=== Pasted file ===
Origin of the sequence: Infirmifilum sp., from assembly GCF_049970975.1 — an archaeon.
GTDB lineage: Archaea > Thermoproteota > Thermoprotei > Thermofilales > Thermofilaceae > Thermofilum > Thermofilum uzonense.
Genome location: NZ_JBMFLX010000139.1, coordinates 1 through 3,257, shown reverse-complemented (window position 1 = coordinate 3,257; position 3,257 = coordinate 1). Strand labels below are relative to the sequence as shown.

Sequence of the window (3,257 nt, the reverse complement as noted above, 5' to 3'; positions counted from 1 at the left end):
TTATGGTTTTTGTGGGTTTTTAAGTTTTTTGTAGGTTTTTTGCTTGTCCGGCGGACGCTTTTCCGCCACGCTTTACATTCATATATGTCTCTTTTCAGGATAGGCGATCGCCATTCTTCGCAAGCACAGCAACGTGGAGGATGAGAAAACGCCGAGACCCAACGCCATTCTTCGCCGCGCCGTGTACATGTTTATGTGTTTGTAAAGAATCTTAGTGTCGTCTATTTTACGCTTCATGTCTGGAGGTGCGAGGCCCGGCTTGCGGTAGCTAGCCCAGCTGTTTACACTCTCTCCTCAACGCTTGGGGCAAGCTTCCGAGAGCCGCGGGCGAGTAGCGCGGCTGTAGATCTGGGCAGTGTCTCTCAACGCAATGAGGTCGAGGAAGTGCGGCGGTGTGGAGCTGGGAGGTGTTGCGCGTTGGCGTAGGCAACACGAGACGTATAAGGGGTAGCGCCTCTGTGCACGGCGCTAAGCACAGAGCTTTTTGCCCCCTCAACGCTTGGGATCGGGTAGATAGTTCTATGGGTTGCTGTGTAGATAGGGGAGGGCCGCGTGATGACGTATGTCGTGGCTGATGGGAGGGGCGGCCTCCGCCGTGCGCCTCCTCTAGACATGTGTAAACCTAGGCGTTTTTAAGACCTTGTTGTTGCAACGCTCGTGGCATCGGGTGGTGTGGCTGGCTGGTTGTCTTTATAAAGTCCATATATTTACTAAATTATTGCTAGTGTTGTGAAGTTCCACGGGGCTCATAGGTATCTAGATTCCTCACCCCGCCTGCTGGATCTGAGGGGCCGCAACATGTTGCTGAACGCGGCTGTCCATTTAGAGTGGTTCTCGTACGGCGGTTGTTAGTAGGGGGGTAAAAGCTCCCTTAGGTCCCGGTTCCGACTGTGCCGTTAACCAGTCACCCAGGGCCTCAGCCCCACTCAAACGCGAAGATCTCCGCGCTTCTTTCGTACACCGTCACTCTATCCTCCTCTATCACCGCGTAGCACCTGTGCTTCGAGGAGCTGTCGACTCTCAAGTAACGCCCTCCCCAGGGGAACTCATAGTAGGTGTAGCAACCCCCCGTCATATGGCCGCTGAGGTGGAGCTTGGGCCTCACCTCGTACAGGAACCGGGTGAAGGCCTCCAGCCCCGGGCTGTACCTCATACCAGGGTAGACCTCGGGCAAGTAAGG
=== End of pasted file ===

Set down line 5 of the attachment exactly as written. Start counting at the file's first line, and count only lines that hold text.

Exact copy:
TTATGGTTTTTGTGGGTTTTTAAGTTTTTTGTAGGTTTTTTGCTTGTCCGGCGGACGCTTTTCCGCCACGCTTTACATTCATATATGTCTCTTTTCAGGATAGGCGATCGCCATTCTTCGCAAGCACAGCAACGTGGAGGATGAGAAAACGCCGAGACCCAACGCCATTCTTCGCCGCGCCGTGTACATGTTTATGTGTTTGTAAAGAATCTTAGTGTCGTCTATTTTACGCTTCATGTCTGGAGGTGCGAGGCCCGGCTTGCGGTAGCTAGCCCAGCTGTTTACACTCTCTCCTCAACGCTTGGGGCAAGCTTCCGAGAGCCGCGGGCGAGTAGCGCGGCTGTAGATCTGGGCAGTGTCTCTCAACGCAATGAGGTCGAGGAAGTGCGGCGGTGTGGAGCTGGGAGGTGTTGCGCGTTGGCGTAGGCAACACGAGACGTATAAGGGGTAGCGCCTCTGTGCACGGCGCTAAGCACAGAGCTTTTTGCCCCCTCAACGCTTGGGATCGGGTAGATAGTTCTATGGGTTGCTGTGTAGATAGGGGAGGGCCGCGTGATGACGTATGTCGTGGCTGATGGGAGGGGCGGCCTCCGCCGTGCGCCTCCTCTAGACATGTGTAAACCTAGGCGTTTTTAAGACCTTGTTGTTGCAACGCTCGTGGCATCGGGTGGTGTGGCTGGCTGGTTGTCTTTATAAAGTCCATATATTTACTAAATTATTGCTAGTGTTGTGAAGTTCCACGGGGCTCATAGGTATCTAGATTCCTCACCCCGCCTGCTGGATCTGAGGGGCCGCAACATGTTGCTGAACGCGGCTGTCCATTTAGAGTGGTTCTCGTACGGCGGTTGTTAGTAGGGGGGTAAAAGCTCCCTTAGGTCCCGGTTCCGACTGTGCCGTTAACCAGTCACCCAGGGCCTCAGCCCCACTCAAACGCGAAGATCTCCGCGCTTCTTTCGTACACCGTCACTCTATCCTCCTCTATCACCGCGTAGCACCTGTGCTTCGAGGAGCTGTCGACTCTCAAGTAACGCCCTCCCCAGGGGAACTCATAGTAGGTGTAGCAACCCCCCGTCATATGGCCGCTGAGGTGGAGCTTGGGCCTCACCTCGTACAGGAACCGGGTGAAGGCCTCCAGCCCCGGGCTGTACCTCATACCAGGGTAGACCTCGGGCAAGTAAGG